Does it flow? Entertain? Bore? Seem jarring? Take a day or two and listen to it again.
Take Some Time Between Drafts
You really should know to step away. The draft can grow drearier if you dive rite into a second draft immediately. Maybe it’s a few days or a month. But never really beyond that. Unless you are writing on deadline and you have someone breathing down your neck. Well, that’s a whole other article.
Whatever you do, have confidence that your script is ready for the market. The number 2 mistake new writers make is sending a script out that’s not ready for the market. Your script will blow up if you hand over something you had worked on a lot but hadn’t taken the time to get any real feedback.
There are many cases where someone can work connections to get the script into the right hands. But if the screenplay is rough, no one will have time for you once they looked at the first few pages and is forgotten before they ordered lunch.
Here’s another cautionary tale…not my experience. Someone else tells this true story
I met a newbie writer who had just written her very first screenplay. A friend told me that the story was brilliant. The idea was based on a relative of the writer’s who engaged in a real life crime that is almost too good to be true. She had gold in her hands.
She gave this script to me and wanted honest feedback. Now, my thing is to never be unkind. There are too many jerks in the world. I don’t need to add to that. But I do want to be constructive. It’s tricky, though, when something blows. And, man oh man, this thing was a stinker. It barely made sense.
I dreaded sitting down with her because I wanted to give her something constructive to work with. I finally came up with some notes that were hopefully something she could use, but ending with suggesting that she take a few more passes at it.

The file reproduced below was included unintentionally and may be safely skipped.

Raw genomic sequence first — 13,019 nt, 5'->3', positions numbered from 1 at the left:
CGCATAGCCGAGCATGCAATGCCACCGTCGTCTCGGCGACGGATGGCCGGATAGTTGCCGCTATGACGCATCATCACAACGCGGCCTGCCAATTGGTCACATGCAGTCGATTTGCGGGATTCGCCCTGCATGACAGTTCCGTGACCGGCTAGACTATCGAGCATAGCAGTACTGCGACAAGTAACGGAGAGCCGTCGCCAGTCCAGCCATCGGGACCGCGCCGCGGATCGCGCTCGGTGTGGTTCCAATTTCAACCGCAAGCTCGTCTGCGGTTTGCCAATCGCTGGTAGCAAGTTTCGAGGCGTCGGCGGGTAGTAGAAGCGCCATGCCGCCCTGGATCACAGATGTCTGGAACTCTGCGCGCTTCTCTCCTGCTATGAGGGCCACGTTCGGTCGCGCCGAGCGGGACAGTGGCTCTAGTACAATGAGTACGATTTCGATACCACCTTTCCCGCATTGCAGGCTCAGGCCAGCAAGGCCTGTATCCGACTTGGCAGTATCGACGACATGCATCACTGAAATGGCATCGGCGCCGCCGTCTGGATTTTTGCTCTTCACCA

I wanted to start out very gently and then work up to the bigger issue. I was carefully wading into the first note when she cut me off and was appalled that I didn’t love her word garbage. She was making this face like she was getting bad cell phone service while she began to turn bright red and bash my half-said innocuous note. Uh, nope.
I immediately stopped talking. This wasn’t my first rodeo and one of my biggest peeves is when someone wastes my time. She was a friend of a friend, this writer. And I learned once again to get a better sense of someone before reading their work. So shame on me. But she really needed to learn some manners. This is not how you take a note, even if you vehemently disagree with it. Especially if this is your very first screenplay and you’re brand new at the game. I mean, I gave her a very nearly-nothing note and was kind of shocked to see her fall to pieces.
The kicker of the silly/frustrating encounter was that she informed me that she’d already taken it around town to some fairly large production companies. Meaning, she had mailed it off to the addresses of top companies and hadn’t heard a thing. But she was proud of the fact that she had gotten her stuff “out there” to the big dogs and who was I?
She felt that simply typing 125 pages of nonsense was enough work. I don’t wish her ill. Maybe we’ll see her big caper on the screen one day. Maybe she learned. Maybe she didn’t. We’ll never know.
Make sure the word on the street is about your writing and not that you’re a world class jerk
Humility is a super power.
Make doubly sure your script is ready for the market. If you are unsure, contact me right away. I offer a free ten minute consultation with absolutely no obligation